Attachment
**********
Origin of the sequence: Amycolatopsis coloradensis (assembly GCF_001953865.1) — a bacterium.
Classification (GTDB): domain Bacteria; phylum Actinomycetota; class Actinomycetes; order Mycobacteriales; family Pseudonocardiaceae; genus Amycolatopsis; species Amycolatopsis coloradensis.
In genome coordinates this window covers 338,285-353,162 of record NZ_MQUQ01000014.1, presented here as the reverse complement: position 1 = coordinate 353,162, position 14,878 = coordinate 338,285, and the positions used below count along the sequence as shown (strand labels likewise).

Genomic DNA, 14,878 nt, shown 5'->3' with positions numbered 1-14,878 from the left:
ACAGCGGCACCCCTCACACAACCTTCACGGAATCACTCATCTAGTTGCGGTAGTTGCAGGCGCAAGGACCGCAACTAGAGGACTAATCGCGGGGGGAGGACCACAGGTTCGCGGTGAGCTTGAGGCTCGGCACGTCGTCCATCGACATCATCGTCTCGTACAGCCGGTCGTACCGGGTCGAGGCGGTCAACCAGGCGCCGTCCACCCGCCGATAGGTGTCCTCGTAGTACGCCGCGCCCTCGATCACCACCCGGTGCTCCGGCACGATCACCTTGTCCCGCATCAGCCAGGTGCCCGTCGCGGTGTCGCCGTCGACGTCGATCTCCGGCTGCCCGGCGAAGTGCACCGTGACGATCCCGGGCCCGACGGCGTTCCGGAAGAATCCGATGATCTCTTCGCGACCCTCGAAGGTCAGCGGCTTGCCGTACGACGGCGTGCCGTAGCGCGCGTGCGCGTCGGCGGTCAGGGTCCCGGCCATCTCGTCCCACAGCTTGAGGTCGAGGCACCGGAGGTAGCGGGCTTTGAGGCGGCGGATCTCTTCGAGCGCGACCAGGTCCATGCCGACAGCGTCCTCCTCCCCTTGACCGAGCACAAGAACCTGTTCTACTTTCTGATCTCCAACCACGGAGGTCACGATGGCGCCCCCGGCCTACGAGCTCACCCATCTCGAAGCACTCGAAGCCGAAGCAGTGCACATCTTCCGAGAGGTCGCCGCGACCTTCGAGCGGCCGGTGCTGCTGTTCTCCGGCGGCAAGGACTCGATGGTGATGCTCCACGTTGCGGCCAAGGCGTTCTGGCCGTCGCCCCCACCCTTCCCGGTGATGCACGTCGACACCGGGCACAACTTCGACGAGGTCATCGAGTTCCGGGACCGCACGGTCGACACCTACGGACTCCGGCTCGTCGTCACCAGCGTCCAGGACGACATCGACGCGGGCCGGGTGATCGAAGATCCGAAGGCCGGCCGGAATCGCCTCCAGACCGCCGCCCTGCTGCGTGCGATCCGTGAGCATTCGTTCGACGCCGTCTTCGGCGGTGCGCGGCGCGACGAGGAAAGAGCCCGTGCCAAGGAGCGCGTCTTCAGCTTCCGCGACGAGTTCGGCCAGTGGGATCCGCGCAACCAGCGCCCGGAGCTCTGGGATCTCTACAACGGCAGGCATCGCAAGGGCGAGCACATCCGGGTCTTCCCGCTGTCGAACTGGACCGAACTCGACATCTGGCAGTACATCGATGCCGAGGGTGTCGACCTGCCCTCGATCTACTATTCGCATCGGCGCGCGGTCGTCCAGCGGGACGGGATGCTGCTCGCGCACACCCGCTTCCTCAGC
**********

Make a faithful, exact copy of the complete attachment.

Origin of the sequence: Amycolatopsis coloradensis (assembly GCF_001953865.1) — a bacterium.
Classification (GTDB): domain Bacteria; phylum Actinomycetota; class Actinomycetes; order Mycobacteriales; family Pseudonocardiaceae; genus Amycolatopsis; species Amycolatopsis coloradensis.
In genome coordinates this window covers 338,285-353,162 of record NZ_MQUQ01000014.1, presented here as the reverse complement: position 1 = coordinate 353,162, position 14,878 = coordinate 338,285, and the positions used below count along the sequence as shown (strand labels likewise).

Genomic DNA, 14,878 nt, shown 5'->3' with positions numbered 1-14,878 from the left:
ACAGCGGCACCCCTCACACAACCTTCACGGAATCACTCATCTAGTTGCGGTAGTTGCAGGCGCAAGGACCGCAACTAGAGGACTAATCGCGGGGGGAGGACCACAGGTTCGCGGTGAGCTTGAGGCTCGGCACGTCGTCCATCGACATCATCGTCTCGTACAGCCGGTCGTACCGGGTCGAGGCGGTCAACCAGGCGCCGTCCACCCGCCGATAGGTGTCCTCGTAGTACGCCGCGCCCTCGATCACCACCCGGTGCTCCGGCACGATCACCTTGTCCCGCATCAGCCAGGTGCCCGTCGCGGTGTCGCCGTCGACGTCGATCTCCGGCTGCCCGGCGAAGTGCACCGTGACGATCCCGGGCCCGACGGCGTTCCGGAAGAATCCGATGATCTCTTCGCGACCCTCGAAGGTCAGCGGCTTGCCGTACGACGGCGTGCCGTAGCGCGCGTGCGCGTCGGCGGTCAGGGTCCCGGCCATCTCGTCCCACAGCTTGAGGTCGAGGCACCGGAGGTAGCGGGCTTTGAGGCGGCGGATCTCTTCGAGCGCGACCAGGTCCATGCCGACAGCGTCCTCCTCCCCTTGACCGAGCACAAGAACCTGTTCTACTTTCTGATCTCCAACCACGGAGGTCACGATGGCGCCCCCGGCCTACGAGCTCACCCATCTCGAAGCACTCGAAGCCGAAGCAGTGCACATCTTCCGAGAGGTCGCCGCGACCTTCGAGCGGCCGGTGCTGCTGTTCTCCGGCGGCAAGGACTCGATGGTGATGCTCCACGTTGCGGCCAAGGCGTTCTGGCCGTCGCCCCCACCCTTCCCGGTGATGCACGTCGACACCGGGCACAACTTCGACGAGGTCATCGAGTTCCGGGACCGCACGGTCGACACCTACGGACTCCGGCTCGTCGTCACCAGCGTCCAGGACGACATCGACGCGGGCCGGGTGATCGAAGATCCGAAGGCCGGCCGGAATCGCCTCCAGACCGCCGCCCTGCTGCGTGCGATCCGTGAGCATTCGTTCGACGCCGTCTTCGGCGGTGCGCGGCGCGACGAGGAAAGAGCCCGTGCCAAGGAGCGCGTCTTCAGCTTCCGCGACGAGTTCGGCCAGTGGGATCCGCGCAACCAGCGCCCGGAGCTCTGGGATCTCTACAACGGCAGGCATCGCAAGGGCGAGCACATCCGGGTCTTCCCGCTGTCGAACTGGACCGAACTCGACATCTGGCAGTACATCGATGCCGAGGGTGTCGACCTGCCCTCGATCTACTATTCGCATCGGCGCGCGGTCGTCCAGCGGGACGGGATGCTGCTCGCGCACACCCGCTTCCTCAGC